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"I think she's going to be the next Democratic nominee for president," Crowley told the crowd at the Dhaka Club in Woodside Sunday. Behind him was a poster-sized headshot of Clinton put up by a contingent from her campaign."She's done outstanding work as our U.S. senator and we know that she'll make an outstanding and wonderful president of the United States," he said.Some of the Bangladeshis gathered to honor Crowley for his work on their behalf in Congress felt the same way about Clinton. Noting that both the prime minister and the leader of the opposition party in Bangladesh are women, Democratic district leader Mohammad Aminullah said "as Democrats we want to elect a lady president in the United States, also."The Bangladeshi group, World Human Rights & Development, chose to honor Crowley not just as founder and co-chairman of the Congressional Bangladeshi Caucus, but also as the newly elected Queens County Democratic chairman and as a new member of the Ways and Means Committee, which oversees trade and tax policy. He is clearly seen as someone whose political stock is rising.Members of New York's Bangladeshi community hope he can help bring stability to their home country, which has been roiled by charges of corruption and voter fraud that postponed an election scheduled for this month."It is important that these elections do take place sooner rather than later," Crowley said, noting that he has met with diplomats about the issue. "This is the most important election in the history of Bangladesh since the founding of the country in the early 1970s, and if Bangladesh misses this opportunity, we don't know what the future may hold."There were nearly 43,000 Bangladeshi natives in New York City in 2000, according to a population report from the Department of City Planning, from a country of 147 million. More than 26,000 lived in Queens, with the biggest concentrations in Astoria, Woodside, Jackson Heights, East Elmhurst and Jamaica.Bangladeshis in America proudly describe their homeland as a progressive Muslim nation where women's rights are protected and religious minorities live in harmony. Aside from stabilizing the nation's political situation, Bangladeshi-Americans at the event said they were concerned about arsenic that has poisoned some of the nation's water supply and getting duty-free status for Bangladesh's garment-exports, a major force in its economy.Reach reporter John Tozzi by e-mail at email@example.com or by phone at 718-229-0300 Ext. 174.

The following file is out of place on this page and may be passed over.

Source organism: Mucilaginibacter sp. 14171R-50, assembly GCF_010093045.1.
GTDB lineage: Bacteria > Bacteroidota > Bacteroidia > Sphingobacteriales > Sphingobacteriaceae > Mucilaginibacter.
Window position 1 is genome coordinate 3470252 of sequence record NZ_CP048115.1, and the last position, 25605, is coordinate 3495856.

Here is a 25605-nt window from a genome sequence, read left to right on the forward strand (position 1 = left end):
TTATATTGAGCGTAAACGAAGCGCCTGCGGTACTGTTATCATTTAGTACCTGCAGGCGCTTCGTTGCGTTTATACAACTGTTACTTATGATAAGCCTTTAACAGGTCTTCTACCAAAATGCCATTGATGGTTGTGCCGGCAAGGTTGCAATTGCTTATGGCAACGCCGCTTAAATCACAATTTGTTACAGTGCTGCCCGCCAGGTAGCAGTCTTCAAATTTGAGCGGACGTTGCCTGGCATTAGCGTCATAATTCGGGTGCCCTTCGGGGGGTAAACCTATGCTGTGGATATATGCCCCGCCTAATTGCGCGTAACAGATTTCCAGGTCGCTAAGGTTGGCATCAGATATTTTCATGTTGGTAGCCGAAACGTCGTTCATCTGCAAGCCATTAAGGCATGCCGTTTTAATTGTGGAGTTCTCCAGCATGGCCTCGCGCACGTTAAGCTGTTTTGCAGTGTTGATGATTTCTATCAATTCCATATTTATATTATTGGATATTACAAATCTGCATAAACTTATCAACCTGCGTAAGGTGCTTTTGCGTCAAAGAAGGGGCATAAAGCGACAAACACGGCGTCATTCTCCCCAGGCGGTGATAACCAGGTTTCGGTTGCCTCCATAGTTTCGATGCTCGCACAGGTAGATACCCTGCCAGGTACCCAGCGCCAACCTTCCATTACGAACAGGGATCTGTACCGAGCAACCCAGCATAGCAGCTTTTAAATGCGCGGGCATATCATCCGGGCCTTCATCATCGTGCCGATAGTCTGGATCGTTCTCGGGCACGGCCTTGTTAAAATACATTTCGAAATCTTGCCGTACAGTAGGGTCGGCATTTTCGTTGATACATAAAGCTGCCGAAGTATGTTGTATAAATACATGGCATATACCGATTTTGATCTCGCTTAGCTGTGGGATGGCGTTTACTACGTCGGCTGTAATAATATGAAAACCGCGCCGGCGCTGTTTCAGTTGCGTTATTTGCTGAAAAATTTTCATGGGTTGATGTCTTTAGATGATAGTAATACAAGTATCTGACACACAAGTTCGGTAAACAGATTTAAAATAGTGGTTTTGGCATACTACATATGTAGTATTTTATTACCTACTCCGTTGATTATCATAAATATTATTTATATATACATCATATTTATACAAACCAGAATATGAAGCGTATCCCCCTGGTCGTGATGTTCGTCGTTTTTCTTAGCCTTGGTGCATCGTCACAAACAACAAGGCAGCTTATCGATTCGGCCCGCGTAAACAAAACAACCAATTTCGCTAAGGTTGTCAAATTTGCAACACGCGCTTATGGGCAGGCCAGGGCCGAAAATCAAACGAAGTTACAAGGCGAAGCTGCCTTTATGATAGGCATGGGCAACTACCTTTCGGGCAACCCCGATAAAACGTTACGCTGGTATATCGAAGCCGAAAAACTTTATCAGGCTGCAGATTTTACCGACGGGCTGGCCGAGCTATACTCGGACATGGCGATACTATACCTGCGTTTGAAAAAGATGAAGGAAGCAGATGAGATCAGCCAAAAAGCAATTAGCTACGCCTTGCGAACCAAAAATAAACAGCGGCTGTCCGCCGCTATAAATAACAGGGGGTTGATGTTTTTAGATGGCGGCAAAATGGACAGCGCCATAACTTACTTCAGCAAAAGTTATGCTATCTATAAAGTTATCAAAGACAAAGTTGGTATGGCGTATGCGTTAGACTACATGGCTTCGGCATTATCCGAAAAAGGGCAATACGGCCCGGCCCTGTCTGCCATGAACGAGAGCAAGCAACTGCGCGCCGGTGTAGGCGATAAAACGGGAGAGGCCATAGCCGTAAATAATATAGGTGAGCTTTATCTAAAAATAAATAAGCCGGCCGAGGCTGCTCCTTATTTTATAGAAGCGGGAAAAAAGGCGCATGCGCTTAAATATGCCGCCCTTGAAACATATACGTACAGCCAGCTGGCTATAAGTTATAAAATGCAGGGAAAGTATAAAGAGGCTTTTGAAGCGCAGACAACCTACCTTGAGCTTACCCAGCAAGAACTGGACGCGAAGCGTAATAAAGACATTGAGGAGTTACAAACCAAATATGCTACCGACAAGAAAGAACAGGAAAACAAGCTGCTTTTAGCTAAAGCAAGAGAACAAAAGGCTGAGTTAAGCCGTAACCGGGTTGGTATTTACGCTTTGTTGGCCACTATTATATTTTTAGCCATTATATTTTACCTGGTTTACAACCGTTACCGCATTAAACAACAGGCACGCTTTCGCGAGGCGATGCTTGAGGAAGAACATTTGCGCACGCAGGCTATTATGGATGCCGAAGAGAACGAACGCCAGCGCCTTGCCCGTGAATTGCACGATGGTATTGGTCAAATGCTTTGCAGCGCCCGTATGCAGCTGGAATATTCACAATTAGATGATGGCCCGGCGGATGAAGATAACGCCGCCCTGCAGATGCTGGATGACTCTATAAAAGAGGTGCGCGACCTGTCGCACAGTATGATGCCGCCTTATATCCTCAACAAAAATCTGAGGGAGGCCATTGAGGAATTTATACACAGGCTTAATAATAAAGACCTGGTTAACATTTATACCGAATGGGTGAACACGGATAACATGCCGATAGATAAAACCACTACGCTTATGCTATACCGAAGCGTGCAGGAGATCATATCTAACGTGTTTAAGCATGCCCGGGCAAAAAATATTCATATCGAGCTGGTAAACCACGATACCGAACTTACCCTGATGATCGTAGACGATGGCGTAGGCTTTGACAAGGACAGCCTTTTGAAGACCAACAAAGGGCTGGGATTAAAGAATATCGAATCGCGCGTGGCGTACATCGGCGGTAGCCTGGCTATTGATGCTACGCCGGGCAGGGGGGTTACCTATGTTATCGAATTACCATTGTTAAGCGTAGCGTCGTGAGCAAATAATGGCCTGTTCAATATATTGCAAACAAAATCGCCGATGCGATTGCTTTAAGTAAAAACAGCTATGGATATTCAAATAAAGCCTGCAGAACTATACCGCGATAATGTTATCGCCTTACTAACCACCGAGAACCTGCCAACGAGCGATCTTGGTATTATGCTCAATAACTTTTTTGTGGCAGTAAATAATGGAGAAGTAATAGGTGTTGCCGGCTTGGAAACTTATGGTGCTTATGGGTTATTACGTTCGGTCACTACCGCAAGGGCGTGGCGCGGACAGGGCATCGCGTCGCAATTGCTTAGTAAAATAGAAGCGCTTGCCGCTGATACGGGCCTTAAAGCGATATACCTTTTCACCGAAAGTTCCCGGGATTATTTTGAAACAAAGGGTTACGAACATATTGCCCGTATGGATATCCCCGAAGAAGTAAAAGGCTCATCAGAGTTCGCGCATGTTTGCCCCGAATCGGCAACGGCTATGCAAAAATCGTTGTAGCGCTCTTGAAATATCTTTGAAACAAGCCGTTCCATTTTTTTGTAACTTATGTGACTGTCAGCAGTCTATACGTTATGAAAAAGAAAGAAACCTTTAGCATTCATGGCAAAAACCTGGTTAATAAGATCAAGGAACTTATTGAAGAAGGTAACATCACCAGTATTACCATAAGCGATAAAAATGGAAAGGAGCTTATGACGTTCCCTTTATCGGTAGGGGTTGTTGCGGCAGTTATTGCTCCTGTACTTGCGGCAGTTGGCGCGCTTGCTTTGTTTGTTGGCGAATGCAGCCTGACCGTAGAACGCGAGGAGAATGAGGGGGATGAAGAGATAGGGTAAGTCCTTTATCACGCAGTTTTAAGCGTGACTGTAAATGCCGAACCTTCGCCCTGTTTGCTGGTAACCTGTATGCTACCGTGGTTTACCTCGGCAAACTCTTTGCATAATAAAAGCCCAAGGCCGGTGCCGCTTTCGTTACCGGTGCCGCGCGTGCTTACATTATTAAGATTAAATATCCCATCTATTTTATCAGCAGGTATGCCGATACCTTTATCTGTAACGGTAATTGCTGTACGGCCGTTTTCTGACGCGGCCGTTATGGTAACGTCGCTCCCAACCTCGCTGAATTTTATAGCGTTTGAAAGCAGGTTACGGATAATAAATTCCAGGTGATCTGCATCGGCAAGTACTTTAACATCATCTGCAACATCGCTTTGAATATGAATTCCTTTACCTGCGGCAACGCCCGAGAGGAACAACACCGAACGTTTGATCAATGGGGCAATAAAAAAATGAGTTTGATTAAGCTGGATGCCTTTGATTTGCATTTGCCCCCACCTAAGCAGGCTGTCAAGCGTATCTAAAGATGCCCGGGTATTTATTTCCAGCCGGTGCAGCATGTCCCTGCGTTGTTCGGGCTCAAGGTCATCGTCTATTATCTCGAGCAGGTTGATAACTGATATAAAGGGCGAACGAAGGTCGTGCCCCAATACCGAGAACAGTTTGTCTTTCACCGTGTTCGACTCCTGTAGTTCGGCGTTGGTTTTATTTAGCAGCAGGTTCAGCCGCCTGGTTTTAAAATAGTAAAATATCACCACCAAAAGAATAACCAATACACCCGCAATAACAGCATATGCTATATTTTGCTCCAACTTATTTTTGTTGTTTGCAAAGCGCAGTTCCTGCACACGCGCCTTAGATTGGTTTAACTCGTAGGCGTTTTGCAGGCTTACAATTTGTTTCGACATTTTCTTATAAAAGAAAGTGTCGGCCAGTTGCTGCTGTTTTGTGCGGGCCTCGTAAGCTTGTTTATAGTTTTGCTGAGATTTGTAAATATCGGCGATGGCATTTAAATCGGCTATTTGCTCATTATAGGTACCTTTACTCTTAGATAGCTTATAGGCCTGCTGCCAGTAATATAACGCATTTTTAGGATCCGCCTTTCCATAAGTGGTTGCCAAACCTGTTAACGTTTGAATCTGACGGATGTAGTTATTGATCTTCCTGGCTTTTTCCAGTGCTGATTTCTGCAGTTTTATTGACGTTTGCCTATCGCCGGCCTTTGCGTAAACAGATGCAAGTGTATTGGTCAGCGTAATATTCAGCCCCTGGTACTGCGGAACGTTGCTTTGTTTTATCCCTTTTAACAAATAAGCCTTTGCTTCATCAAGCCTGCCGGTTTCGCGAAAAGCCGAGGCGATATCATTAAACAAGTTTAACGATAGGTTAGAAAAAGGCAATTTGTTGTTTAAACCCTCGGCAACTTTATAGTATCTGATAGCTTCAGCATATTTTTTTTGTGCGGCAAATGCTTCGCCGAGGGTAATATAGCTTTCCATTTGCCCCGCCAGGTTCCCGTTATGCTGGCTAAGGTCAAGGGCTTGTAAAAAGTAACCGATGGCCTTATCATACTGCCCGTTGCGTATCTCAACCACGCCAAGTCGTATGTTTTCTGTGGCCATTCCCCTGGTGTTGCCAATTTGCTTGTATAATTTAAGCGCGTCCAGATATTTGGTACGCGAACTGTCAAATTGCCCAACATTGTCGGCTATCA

©2007 Community Newspaper Group
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